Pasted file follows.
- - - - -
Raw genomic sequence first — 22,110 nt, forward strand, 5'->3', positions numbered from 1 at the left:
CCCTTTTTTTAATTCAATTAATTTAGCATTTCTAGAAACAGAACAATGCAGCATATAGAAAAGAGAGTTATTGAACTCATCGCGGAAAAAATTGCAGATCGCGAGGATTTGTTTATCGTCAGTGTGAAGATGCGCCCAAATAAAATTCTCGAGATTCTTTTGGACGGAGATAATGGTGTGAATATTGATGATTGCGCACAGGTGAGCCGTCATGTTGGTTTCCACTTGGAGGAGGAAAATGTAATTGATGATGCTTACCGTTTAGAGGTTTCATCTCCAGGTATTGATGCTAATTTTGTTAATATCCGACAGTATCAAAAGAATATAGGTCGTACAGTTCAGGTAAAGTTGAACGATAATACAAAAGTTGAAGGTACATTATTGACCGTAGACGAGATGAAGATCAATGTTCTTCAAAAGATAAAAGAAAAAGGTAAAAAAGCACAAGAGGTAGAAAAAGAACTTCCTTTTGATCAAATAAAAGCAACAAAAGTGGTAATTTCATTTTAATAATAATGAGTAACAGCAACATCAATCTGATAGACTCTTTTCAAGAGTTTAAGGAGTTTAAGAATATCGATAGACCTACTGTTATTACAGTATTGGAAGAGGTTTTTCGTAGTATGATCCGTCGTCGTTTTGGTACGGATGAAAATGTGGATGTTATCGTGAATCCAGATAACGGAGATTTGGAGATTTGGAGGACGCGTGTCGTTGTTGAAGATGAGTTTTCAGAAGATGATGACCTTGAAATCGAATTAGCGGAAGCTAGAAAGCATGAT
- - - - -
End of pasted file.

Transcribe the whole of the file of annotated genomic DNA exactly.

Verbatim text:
Raw genomic sequence first — 22,110 nt, forward strand, 5'->3', positions numbered from 1 at the left:
CCCTTTTTTTAATTCAATTAATTTAGCATTTCTAGAAACAGAACAATGCAGCATATAGAAAAGAGAGTTATTGAACTCATCGCGGAAAAAATTGCAGATCGCGAGGATTTGTTTATCGTCAGTGTGAAGATGCGCCCAAATAAAATTCTCGAGATTCTTTTGGACGGAGATAATGGTGTGAATATTGATGATTGCGCACAGGTGAGCCGTCATGTTGGTTTCCACTTGGAGGAGGAAAATGTAATTGATGATGCTTACCGTTTAGAGGTTTCATCTCCAGGTATTGATGCTAATTTTGTTAATATCCGACAGTATCAAAAGAATATAGGTCGTACAGTTCAGGTAAAGTTGAACGATAATACAAAAGTTGAAGGTACATTATTGACCGTAGACGAGATGAAGATCAATGTTCTTCAAAAGATAAAAGAAAAAGGTAAAAAAGCACAAGAGGTAGAAAAAGAACTTCCTTTTGATCAAATAAAAGCAACAAAAGTGGTAATTTCATTTTAATAATAATGAGTAACAGCAACATCAATCTGATAGACTCTTTTCAAGAGTTTAAGGAGTTTAAGAATATCGATAGACCTACTGTTATTACAGTATTGGAAGAGGTTTTTCGTAGTATGATCCGTCGTCGTTTTGGTACGGATGAAAATGTGGATGTTATCGTGAATCCAGATAACGGAGATTTGGAGATTTGGAGGACGCGTGTCGTTGTTGAAGATGAGTTTTCAGAAGATGATGACCTTGAAATCGAATTAGCGGAAGCTAGAAAGCATGAT